WaPo writer worries that Trump will “hunt down” reporters

posted at 9:21 am on February 20, 2017 by Jazz Shaw

To say that the mainstream media is on the defense these days is probably an understatement. This is particularly true after the president’s rally in Florida on Friday where he once again essentially declared open war on CNN, MSNBC and the nation’s larger newspapers. In some ways this story almost seems to be good for cable news because it allows many of their talking heads to focus on the one subject they seem to truly enjoy: themselves. But not everyone is being entirely sanguine about Donald Trump’s repeated accusations regarding fake news and the Fourth Estate being an “enemy of the people.” Margaret Sullivan at the Washington Post was worried enough to pen an editorial questioning whether or not the White House would start coming after reporters.

The news media is not merely “scum,” as he has said many times before, but now “the enemy of the American People.”

This tweeted pronouncement, with its authoritarian echoes, came soon after Trump’s vow to stamp out the unauthorized flow of intelligence-community information to journalists. “I’ve actually called the Justice Department to look into the leaks,” he said. “Those are criminal leaks.”

Add up these two elements and you get a troubling question: Will the Trump administration’s crackdown on leaks include journalists as well as their sources?

Some knowledgeable lawyers and academics say it’s unlikely.

Most of what Sullivan is worried about still sounds like the stuff of dystopian fiction novels rather than any real threat looming on the horizon. The president makes frequent use of hyperbole to drive his points home and his discontent with the biased coverage provided by the mainstream media is not only real but quite understandable. But at the same time, I find it difficult to imagine him using the power of the Attorney General’s office to start locking up reporters for simply getting something wrong or putting their usual liberal spin on stories.

At the same time there could be exceptions. Most of the major questions in this area center on the far too common leaks which come out of the executive branch. Much of the time, these leaks involve people talking out of school about things which members of the administration would clearly prefer to remain private but have nothing to do with national security. Details of private phone calls make their way to the pages of the New York Times and internal memos intended only for the staff regularly show up on cable news roundtables. Some of the stories may actually be of interest to the voters in evaluating the administration while others appear to be nothing more than normal housekeeping which is spun to cast the new presidency in the worst light possible.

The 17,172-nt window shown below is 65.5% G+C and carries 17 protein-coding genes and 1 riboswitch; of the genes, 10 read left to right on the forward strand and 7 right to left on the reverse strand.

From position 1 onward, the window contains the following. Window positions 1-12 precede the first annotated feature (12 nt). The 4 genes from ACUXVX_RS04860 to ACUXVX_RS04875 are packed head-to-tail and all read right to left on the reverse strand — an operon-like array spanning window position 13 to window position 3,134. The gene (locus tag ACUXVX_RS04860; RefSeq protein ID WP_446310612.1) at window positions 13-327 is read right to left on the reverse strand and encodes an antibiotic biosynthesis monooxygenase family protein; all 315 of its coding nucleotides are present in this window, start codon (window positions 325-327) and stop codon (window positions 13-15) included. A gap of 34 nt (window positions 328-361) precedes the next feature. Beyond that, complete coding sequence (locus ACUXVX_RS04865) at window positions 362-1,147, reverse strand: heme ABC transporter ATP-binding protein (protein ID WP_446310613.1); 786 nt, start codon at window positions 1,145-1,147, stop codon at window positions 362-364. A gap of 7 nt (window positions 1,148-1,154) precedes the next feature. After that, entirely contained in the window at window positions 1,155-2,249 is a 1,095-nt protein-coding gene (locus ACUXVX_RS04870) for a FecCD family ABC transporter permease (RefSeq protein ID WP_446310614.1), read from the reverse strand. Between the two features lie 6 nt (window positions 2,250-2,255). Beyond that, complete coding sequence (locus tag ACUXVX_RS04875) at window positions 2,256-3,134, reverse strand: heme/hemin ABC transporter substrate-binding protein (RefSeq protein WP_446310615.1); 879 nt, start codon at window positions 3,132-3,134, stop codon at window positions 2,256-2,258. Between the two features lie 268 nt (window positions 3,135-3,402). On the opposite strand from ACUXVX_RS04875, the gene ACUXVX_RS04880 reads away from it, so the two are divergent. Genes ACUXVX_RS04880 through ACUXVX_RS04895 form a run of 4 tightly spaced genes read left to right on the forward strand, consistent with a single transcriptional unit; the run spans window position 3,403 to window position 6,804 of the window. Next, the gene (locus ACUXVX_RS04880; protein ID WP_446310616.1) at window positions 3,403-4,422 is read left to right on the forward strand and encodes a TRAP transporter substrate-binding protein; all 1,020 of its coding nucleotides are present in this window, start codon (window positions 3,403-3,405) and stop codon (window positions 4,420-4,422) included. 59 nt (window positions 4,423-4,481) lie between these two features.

The problem with these types of leaks, as I’m sure Sullivan is well aware, isn’t really the media so much as the people on Trump’s team who can’t resist gossiping with reporters. You can solve this problem without sending federal agents to talk to anyone at the Washington Post. The only real solution is to clean house and have reliable people who are capable of keeping private conversations private.

But what about stories which cross the line which I referenced above? If information which could be damaging to national security shows up as the lead of the day on CNN what is the White House supposed to do about it? Yes, the person who handed the information off to the press is certainly culpable and should be prosecuted. But the reporter who took the damaging data and ran with it surely shares some of the blame as well, don’t they? We don’t have any sort of federal shield law for reporters such as exists in some, but not all of the states. And, as Sullivan notes in her essay, the Obama administration set the stage for prosecuting journalists with no less than nine attempts to do so during the past eight years.

Is Donald Trump going to continue that tradition? I wouldn’t be terribly surprised, even though the press will scream bloody murder. But the line has to be drawn somewhere.


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